We left the Highlands of Iceland today and headed for Reykjavik.
Along the way to Reykjavik, we stopped at the gorgeous Gullfoss and also spent time in Pingvellir National Park.
Like all of the waterfalls we have enjoyed in Iceland, Gullfoss inspired awe in all of us.
Here’s a video of Gullfoss:
Then, we stopped at Þingvellir (Thingvellir), a historic site and national park in Iceland. It’s known for the Alþing (Althing), the site of Iceland’s parliament from the 10th to 18th centuries. On the site are the Þingvellir Church and the ruins of old stone shelters.
Þingvellir has been declared a UNESCO world heritage site because of the area’s abundant natural wonders, including Þingvallavatn, Iceland’s largest natural lake, and the Silfra fissure, in which one can dive or snorkel between the American and European tectonic plates.
Iceland sits on top of the Mid-Atlantic Ridge, a 25-mile long crack in the ocean floor caused by the separation of the North American and Eurasian tectonic plates. The country is growing by 2.5 cm per year as it continues to be pulled apart while splitting wider at the points where the two tectonic plates meet. As a result, the western part of Iceland (west of the volcanic zones) belongs to the North American plate and the eastern is the Eurasian plate, which means Iceland is actually in two continents.
Pingvellir sits in a rift valley caused by the separation of the two tectonic plates, with rocky cliffs and fissures, such as the huge Almannagjá fault, which we walked through. Spanning the Mid-Atlantic Ridge, Iceland emerged as a result of the divergent, spreading, boundary between these two plates and the activity of Iceland’s own hotspot or mantle plume.
The Silfra fissure opened in 1789, due to the movements of the tectonic plates that frame Þingvellir National Park. The North American and Eurasian plates, which run all the way through Iceland, separate at about 2.5 centimeters per year, and as they do, they tear open fissures in the land between them. The Silfra Rift is considered one of the greatest dive sites in the world. We didn’t do it, but many visitors pay a tour guide to scuba dive in what is the clearest water in the world to get underwater, up-close views from the crack between the American and the Eurasian continents.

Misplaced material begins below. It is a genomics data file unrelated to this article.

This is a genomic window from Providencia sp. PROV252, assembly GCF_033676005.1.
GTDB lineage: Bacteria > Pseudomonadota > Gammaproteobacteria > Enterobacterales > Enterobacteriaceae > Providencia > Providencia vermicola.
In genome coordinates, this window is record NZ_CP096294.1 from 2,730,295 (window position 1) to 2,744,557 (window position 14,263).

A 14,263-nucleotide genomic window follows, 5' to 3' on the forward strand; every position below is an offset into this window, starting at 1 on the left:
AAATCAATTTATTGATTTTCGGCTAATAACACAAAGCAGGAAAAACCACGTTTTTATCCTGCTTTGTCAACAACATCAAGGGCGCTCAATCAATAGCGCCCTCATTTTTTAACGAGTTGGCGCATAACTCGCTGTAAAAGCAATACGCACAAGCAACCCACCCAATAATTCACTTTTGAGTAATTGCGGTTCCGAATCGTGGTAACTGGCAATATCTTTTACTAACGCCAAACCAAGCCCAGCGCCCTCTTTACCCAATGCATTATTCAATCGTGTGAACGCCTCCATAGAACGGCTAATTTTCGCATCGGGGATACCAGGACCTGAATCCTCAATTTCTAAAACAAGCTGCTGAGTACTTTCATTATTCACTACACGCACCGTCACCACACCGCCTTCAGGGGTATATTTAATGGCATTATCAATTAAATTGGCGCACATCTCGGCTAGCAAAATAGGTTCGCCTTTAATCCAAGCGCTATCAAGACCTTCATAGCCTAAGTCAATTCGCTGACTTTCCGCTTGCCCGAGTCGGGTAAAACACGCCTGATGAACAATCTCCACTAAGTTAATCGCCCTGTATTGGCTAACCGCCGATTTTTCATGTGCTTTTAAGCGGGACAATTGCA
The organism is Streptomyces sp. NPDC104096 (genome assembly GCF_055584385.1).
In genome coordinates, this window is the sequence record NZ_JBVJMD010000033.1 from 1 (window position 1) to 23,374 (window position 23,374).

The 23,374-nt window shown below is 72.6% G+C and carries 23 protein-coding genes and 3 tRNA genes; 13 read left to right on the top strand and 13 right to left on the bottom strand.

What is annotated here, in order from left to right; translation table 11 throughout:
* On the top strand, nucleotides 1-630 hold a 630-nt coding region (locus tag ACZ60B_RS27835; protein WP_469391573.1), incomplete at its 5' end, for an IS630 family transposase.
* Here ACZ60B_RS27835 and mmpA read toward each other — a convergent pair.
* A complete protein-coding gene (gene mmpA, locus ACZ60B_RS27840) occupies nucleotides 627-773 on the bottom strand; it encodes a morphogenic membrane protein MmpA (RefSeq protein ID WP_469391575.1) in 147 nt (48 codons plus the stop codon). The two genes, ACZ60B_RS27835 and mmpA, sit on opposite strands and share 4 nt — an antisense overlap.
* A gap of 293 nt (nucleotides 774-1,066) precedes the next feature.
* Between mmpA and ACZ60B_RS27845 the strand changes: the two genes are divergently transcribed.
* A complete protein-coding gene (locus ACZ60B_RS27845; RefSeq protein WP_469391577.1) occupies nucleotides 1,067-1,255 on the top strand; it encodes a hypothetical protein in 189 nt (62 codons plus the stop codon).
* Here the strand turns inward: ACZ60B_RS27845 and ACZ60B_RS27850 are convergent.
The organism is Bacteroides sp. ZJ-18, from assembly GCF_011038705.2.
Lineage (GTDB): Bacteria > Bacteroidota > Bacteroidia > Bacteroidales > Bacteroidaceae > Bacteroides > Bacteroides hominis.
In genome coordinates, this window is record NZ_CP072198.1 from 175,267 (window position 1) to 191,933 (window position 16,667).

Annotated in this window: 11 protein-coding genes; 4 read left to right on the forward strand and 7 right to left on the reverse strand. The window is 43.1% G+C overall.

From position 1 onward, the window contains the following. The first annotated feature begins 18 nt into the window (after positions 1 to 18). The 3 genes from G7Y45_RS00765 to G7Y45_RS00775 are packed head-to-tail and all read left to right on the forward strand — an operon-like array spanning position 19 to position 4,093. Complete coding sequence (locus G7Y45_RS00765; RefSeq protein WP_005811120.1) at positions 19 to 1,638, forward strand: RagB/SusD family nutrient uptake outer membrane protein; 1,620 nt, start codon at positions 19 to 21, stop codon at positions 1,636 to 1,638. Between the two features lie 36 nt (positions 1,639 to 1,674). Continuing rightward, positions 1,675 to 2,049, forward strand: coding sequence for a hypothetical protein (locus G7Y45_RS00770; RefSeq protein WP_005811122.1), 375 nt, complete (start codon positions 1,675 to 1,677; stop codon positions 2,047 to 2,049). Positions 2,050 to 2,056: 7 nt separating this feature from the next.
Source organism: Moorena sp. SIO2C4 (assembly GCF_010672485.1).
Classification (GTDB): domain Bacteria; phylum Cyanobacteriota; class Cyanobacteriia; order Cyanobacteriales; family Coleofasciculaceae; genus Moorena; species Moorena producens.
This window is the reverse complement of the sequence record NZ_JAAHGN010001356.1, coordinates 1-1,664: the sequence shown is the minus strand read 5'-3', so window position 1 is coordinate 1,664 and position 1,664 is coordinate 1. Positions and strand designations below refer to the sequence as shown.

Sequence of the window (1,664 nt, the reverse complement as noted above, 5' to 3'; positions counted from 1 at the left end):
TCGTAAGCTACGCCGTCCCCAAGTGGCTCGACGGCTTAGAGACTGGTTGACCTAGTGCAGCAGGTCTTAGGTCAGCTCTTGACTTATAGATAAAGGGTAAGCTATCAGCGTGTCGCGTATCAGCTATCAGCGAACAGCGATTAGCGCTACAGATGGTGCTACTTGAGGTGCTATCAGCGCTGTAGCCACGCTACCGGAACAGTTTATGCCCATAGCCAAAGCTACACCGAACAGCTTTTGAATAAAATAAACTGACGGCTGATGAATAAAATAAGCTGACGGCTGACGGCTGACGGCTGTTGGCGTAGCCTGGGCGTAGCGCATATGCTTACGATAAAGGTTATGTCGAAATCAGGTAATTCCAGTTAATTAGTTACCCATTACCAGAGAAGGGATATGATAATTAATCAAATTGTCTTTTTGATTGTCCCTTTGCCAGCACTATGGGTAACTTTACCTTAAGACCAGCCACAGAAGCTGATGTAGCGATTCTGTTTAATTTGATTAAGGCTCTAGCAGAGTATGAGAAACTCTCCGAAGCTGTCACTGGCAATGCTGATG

After having a picnic at Pingvellir, we headed for Reykjavik.
Reykjavik is Iceland’s capital and largest city. It’s home to the National and Saga museums, tracing Iceland’s Viking history. We loved Reykjavik and spent a day walking its streets and touring the striking and commanding 250-feet-tall concrete Hallgrimskirkja church. We rode the elevator to the top, where we were afforded beautiful views of the city.
After a day of rest and relaxation–and some loads of laundry–we were filled with anticipation for what would come next: The Secret Solstice Music Festival. We had bought tickets for Friday, Summer Solstice, and we couldn’t wait to listen to some great music, and dance under the midnight sun.
We love to dance. So, even though we have done some epic hiking and exploring, this might just be the most physically demanding portion of our Iceland trip! Hahaha. But seriously. 🙂
We had an amazing night! We hung in the very front–in the mosh pit–with the boys for Pusha T. But after Pusha T, Jerry and I, being the old folks in the family, opted to move to the far back where we wouldn’t have to brace for flying dancing bodies. 🙂
It was an exhilarating evening of fantastic music and energy under the midnight sun, and I’m pretty sure the whole family will never forget the 2019 Summer Solstice.
Here are some videos from the Secret Solstice Festival in Reykjavik:
“Old Folks Still Got It”
For the rest of the Iceland story, and for additional Iceland-related blog posts:
Iceland or Bust